Playing with coloured yarn!

Scrolling down through my Facebook feed the other day I came across a post from Rowan: “A cardigan is a summer wardrobe essential. ☀️ Silver Moony by Martin Storey from Summerlite Horizons.”

Silver Moony cardigan by Martin Storey

Silver Moony by Martin Storey

I agree. A cardigan is a summer essential, and I like them in autumn, winter and spring too! The Silver Moony cardigan caught my eye, not just because of the apparently fitted shape (which I do prefer) but because it looked like there could be so many different colour combinations.

The original is knitted using 6 different shades of Summerlite DK: Linen, the main shade, and then for the stripes – Indigo, Black, Cantaloupe, Rouge and Khaki.


Silver Moony Shades, left to right, Linen, Indigo, Black, Cantaloupe, Rouge, Khaki.

All these shades go right across the full range of the colour spectrum so that they include a mixture of all the three primary colours:

  • Linen contains all the primary colours, blue, red and yellow but slightly more yellow plus white
  • Indigo is a red blue
  • Black contains all the primary colours
  • Cantaloupe is an orange shade so contains red and yellow
  • Rouge is a muted red and contains mainly red with some blue and some yellow
  • Khaki is a muted green and contains lots of yellow with some blue and a touch of red

So, when you put all these shades of yarn together, all the colours of the rainbow are present.

But what if you wanted to knit this cardigan using different shades? Do you have the confidence to choose 6 shades that would all work together?

Keeping it simple you could keep all the stripes as per the pattern but just change the background colour. Here’s a simplified graphic of the knitted material’s shades which represents the original colours…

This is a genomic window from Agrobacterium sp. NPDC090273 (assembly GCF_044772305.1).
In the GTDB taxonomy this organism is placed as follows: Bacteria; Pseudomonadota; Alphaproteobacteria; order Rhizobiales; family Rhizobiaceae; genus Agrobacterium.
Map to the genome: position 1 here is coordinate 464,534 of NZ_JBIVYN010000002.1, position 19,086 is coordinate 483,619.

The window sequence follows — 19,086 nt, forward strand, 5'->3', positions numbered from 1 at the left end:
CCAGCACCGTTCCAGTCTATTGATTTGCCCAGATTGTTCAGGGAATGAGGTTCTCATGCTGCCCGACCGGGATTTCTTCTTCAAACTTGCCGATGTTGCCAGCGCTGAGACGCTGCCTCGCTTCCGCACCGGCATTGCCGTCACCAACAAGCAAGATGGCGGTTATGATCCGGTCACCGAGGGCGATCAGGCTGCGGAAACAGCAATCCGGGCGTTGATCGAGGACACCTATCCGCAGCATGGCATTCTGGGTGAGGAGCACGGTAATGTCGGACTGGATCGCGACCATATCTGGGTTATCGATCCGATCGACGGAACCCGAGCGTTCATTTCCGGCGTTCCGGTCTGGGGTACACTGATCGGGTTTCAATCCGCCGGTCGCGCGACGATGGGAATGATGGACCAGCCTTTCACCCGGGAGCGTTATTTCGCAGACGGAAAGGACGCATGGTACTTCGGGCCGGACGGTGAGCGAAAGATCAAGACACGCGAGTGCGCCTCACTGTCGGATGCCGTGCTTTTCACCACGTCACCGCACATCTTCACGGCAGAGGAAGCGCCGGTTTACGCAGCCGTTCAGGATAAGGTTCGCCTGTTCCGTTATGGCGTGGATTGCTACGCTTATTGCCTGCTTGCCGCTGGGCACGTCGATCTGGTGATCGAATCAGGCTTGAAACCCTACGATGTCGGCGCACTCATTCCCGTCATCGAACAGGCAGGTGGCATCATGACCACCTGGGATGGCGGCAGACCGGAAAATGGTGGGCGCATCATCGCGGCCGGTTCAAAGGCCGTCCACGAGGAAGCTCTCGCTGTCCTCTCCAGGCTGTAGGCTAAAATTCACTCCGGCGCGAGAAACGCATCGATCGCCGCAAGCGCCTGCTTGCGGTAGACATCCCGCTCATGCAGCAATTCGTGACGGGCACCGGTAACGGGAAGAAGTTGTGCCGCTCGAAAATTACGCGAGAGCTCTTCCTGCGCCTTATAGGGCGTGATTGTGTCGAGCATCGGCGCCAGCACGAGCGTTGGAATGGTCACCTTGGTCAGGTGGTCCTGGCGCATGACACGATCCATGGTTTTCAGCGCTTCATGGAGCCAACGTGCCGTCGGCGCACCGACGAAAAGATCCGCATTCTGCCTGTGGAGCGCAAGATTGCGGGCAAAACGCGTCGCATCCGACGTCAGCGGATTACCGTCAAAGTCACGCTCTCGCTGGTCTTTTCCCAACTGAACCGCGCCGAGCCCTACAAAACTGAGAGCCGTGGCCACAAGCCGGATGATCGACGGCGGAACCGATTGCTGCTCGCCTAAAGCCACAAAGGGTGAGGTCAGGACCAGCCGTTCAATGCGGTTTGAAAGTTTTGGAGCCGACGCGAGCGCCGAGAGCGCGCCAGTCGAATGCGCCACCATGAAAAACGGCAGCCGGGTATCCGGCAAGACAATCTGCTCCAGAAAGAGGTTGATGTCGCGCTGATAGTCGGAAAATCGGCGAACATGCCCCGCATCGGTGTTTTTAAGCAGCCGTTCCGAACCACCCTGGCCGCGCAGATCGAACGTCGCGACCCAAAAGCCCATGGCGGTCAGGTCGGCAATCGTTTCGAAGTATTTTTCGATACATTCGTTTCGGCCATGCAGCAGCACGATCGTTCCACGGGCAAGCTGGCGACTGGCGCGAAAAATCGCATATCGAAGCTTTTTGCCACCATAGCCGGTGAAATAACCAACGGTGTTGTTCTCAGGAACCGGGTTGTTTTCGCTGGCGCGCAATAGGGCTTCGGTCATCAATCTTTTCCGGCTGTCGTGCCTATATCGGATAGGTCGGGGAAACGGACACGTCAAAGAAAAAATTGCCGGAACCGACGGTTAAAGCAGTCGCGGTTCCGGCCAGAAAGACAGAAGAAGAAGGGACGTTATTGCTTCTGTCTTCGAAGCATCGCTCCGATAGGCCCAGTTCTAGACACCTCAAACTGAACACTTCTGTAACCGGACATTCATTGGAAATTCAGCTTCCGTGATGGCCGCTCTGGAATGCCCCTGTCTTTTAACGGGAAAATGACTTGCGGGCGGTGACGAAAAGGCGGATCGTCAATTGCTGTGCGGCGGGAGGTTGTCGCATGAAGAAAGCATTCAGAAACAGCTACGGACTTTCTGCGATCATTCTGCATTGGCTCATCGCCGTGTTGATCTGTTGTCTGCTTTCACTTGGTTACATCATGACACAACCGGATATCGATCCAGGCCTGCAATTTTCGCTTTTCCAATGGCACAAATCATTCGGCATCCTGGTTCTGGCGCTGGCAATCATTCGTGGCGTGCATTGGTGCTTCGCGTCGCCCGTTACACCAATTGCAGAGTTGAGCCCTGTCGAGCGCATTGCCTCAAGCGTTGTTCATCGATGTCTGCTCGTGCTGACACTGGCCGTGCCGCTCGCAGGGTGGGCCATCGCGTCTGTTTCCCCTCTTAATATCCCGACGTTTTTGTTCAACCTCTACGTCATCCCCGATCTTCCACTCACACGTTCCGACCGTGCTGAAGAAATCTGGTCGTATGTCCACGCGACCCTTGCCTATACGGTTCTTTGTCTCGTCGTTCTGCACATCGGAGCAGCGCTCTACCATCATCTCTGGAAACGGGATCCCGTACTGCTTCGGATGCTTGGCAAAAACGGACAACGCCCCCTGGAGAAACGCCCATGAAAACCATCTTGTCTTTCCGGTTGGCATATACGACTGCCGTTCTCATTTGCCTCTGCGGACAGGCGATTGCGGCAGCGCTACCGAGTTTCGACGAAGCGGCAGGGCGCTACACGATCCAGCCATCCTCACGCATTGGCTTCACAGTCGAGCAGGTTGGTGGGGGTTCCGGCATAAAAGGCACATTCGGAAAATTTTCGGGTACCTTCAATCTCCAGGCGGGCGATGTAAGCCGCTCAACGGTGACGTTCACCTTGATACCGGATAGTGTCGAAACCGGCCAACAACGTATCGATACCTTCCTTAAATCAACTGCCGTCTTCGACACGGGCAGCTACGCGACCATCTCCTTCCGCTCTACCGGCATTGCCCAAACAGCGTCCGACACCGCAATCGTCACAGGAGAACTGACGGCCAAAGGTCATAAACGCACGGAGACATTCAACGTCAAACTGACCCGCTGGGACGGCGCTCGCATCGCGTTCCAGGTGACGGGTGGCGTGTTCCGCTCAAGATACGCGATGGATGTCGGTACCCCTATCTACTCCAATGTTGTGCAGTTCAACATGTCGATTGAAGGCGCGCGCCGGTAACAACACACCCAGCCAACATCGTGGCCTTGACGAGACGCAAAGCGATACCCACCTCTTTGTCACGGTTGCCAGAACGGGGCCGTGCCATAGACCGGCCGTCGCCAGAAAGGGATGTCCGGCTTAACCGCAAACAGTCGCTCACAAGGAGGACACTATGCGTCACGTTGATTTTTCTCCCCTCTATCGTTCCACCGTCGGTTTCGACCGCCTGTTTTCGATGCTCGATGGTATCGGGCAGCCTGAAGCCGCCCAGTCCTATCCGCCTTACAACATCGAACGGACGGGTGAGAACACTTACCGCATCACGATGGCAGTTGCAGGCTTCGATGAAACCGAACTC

Silver Moony Original shades graphic

and here I’ve changed the background to Plaster, a muted pale pink…

Silver Moony Orig Stripes On Plaster

and changing the background to Lagoon, a green-blue…

Silver Moony Orig Stripes On Lagoon

You can see the Cantaloupe shade, being orange, becomes quite vibrant on the blue background, as orange and blue are complimentary colours and will react in the eye of the viewer. By this I mean the blue will make the orange more vibrant and, at the same time, the orange will make the surrounding blue more vibrant.

If I change the background to white…

Silver Moony Orig Stripes On White

and changing the background to the dark blue, Sailor Blue…

Silver Moony Orig Stripes On Sailor Blue

Again the orange Cantaloupe shade appears the most vibrant over the dark blue of Sailor Blue.

Now I’ve changed the stripes to shades of red but kept the original Linen background shade. As there are only 4 red shades I’ve repeated 4 stripes instead of 5. From the bottom up: Fuchsia, Pink Powder, Rouge, Plaster, Fuchsia, Pink Powder…

Silver Moony White Pink On Linen

And how about changing the stripes to shades of blue on the Linen background. From the bottom up: Indigo, Ocean, Silvery Blue, Favourite Denims, Lagoon, Indigo…

Silver Moony Blue On Linen

Of course, you could just use 2 colours, one for the main background colour and one for all the stripes. Here’s Silvery Blue stripes on a Powder Pink background…

Silver Moony PPink and Silvery Blue Stripes

and Cantaloupe stripes on a Powder Pink background…

Silver Moony PPink Cantaloupe Stripes

I could go on forever.

Of course, this is just a starting point and colours on a computer screen will not look the same as the actual yarn colour in real life. But what you must remember is that a colour will appear different depending on the colour that it is next to. For example, in the graphic below the same orange coloured stripe looks more vibrant on the pale blue-green colour than on the pale orange colour…

Still confused? Well, you could choose just one shade from the 23 available…

yarn shadecard summerlite dk

and knit the background and the stripes in the same colour. You would still end up with a beautiful cardigan but just a textured one!

So, how do you choose yarn shades for your knitting and crochet projects? Please do let me know by scrolling down to “Leave a Reply” below.

Esther x

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